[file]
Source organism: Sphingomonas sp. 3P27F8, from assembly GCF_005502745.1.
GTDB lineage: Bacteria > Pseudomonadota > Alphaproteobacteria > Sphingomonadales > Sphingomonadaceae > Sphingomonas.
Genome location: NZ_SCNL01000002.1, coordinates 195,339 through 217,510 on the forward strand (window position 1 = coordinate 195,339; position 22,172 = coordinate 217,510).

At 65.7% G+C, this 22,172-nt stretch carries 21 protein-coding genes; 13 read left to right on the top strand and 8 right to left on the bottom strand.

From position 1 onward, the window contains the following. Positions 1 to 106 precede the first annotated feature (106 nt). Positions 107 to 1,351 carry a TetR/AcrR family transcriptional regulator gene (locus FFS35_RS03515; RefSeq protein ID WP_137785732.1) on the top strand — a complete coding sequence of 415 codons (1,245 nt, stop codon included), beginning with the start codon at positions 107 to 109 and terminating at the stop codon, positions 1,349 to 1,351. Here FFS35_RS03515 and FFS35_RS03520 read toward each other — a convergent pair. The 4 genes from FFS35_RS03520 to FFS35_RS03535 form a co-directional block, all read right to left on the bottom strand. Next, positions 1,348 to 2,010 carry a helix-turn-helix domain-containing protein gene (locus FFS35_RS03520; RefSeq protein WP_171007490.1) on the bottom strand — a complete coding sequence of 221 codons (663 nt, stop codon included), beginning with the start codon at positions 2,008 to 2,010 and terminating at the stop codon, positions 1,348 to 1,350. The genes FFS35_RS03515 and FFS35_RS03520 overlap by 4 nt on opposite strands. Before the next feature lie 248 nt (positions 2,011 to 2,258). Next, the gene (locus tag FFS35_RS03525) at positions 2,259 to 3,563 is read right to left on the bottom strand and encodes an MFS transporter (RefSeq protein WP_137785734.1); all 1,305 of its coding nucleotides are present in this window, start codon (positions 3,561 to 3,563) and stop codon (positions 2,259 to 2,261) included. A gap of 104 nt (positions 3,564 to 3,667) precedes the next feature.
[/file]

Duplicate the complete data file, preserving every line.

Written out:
Source organism: Sphingomonas sp. 3P27F8, from assembly GCF_005502745.1.
GTDB lineage: Bacteria > Pseudomonadota > Alphaproteobacteria > Sphingomonadales > Sphingomonadaceae > Sphingomonas.
Genome location: NZ_SCNL01000002.1, coordinates 195,339 through 217,510 on the forward strand (window position 1 = coordinate 195,339; position 22,172 = coordinate 217,510).

At 65.7% G+C, this 22,172-nt stretch carries 21 protein-coding genes; 13 read left to right on the top strand and 8 right to left on the bottom strand.

From position 1 onward, the window contains the following. Positions 1 to 106 precede the first annotated feature (106 nt). Positions 107 to 1,351 carry a TetR/AcrR family transcriptional regulator gene (locus FFS35_RS03515; RefSeq protein ID WP_137785732.1) on the top strand — a complete coding sequence of 415 codons (1,245 nt, stop codon included), beginning with the start codon at positions 107 to 109 and terminating at the stop codon, positions 1,349 to 1,351. Here FFS35_RS03515 and FFS35_RS03520 read toward each other — a convergent pair. The 4 genes from FFS35_RS03520 to FFS35_RS03535 form a co-directional block, all read right to left on the bottom strand. Next, positions 1,348 to 2,010 carry a helix-turn-helix domain-containing protein gene (locus FFS35_RS03520; RefSeq protein WP_171007490.1) on the bottom strand — a complete coding sequence of 221 codons (663 nt, stop codon included), beginning with the start codon at positions 2,008 to 2,010 and terminating at the stop codon, positions 1,348 to 1,350. The genes FFS35_RS03515 and FFS35_RS03520 overlap by 4 nt on opposite strands. Before the next feature lie 248 nt (positions 2,011 to 2,258). Next, the gene (locus tag FFS35_RS03525) at positions 2,259 to 3,563 is read right to left on the bottom strand and encodes an MFS transporter (RefSeq protein WP_137785734.1); all 1,305 of its coding nucleotides are present in this window, start codon (positions 3,561 to 3,563) and stop codon (positions 2,259 to 2,261) included. A gap of 104 nt (positions 3,564 to 3,667) precedes the next feature.